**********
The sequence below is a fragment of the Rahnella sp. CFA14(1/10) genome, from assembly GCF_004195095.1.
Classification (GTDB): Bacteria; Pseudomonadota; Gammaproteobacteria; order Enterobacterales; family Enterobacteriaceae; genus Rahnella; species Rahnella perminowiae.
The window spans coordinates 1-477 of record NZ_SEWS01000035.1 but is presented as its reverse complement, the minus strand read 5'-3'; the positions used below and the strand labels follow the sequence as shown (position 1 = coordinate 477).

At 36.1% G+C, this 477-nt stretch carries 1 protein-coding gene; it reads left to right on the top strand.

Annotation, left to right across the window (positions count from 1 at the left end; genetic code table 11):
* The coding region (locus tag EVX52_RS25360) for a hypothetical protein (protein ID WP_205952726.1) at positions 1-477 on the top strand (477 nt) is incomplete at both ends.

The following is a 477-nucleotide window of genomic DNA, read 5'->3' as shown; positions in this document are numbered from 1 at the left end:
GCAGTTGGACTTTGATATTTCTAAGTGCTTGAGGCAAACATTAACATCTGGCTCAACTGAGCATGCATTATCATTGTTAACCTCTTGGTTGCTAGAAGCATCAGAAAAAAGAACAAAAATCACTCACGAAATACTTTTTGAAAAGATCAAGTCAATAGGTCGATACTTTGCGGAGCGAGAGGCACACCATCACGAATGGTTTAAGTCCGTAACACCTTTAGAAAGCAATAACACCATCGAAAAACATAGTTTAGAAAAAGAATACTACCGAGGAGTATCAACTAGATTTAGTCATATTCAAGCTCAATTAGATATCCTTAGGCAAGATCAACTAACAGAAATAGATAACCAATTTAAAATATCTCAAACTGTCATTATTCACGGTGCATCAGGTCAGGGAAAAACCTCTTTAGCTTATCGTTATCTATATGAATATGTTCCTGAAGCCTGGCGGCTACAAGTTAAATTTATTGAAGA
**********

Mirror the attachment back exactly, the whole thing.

The sequence below is a fragment of the Rahnella sp. CFA14(1/10) genome, from assembly GCF_004195095.1.
Classification (GTDB): Bacteria; Pseudomonadota; Gammaproteobacteria; order Enterobacterales; family Enterobacteriaceae; genus Rahnella; species Rahnella perminowiae.
The window spans coordinates 1-477 of record NZ_SEWS01000035.1 but is presented as its reverse complement, the minus strand read 5'-3'; the positions used below and the strand labels follow the sequence as shown (position 1 = coordinate 477).

At 36.1% G+C, this 477-nt stretch carries 1 protein-coding gene; it reads left to right on the top strand.

Annotation, left to right across the window (positions count from 1 at the left end; genetic code table 11):
* The coding region (locus tag EVX52_RS25360) for a hypothetical protein (protein ID WP_205952726.1) at positions 1-477 on the top strand (477 nt) is incomplete at both ends.

The following is a 477-nucleotide window of genomic DNA, read 5'->3' as shown; positions in this document are numbered from 1 at the left end:
GCAGTTGGACTTTGATATTTCTAAGTGCTTGAGGCAAACATTAACATCTGGCTCAACTGAGCATGCATTATCATTGTTAACCTCTTGGTTGCTAGAAGCATCAGAAAAAAGAACAAAAATCACTCACGAAATACTTTTTGAAAAGATCAAGTCAATAGGTCGATACTTTGCGGAGCGAGAGGCACACCATCACGAATGGTTTAAGTCCGTAACACCTTTAGAAAGCAATAACACCATCGAAAAACATAGTTTAGAAAAAGAATACTACCGAGGAGTATCAACTAGATTTAGTCATATTCAAGCTCAATTAGATATCCTTAGGCAAGATCAACTAACAGAAATAGATAACCAATTTAAAATATCTCAAACTGTCATTATTCACGGTGCATCAGGTCAGGGAAAAACCTCTTTAGCTTATCGTTATCTATATGAATATGTTCCTGAAGCCTGGCGGCTACAAGTTAAATTTATTGAAGA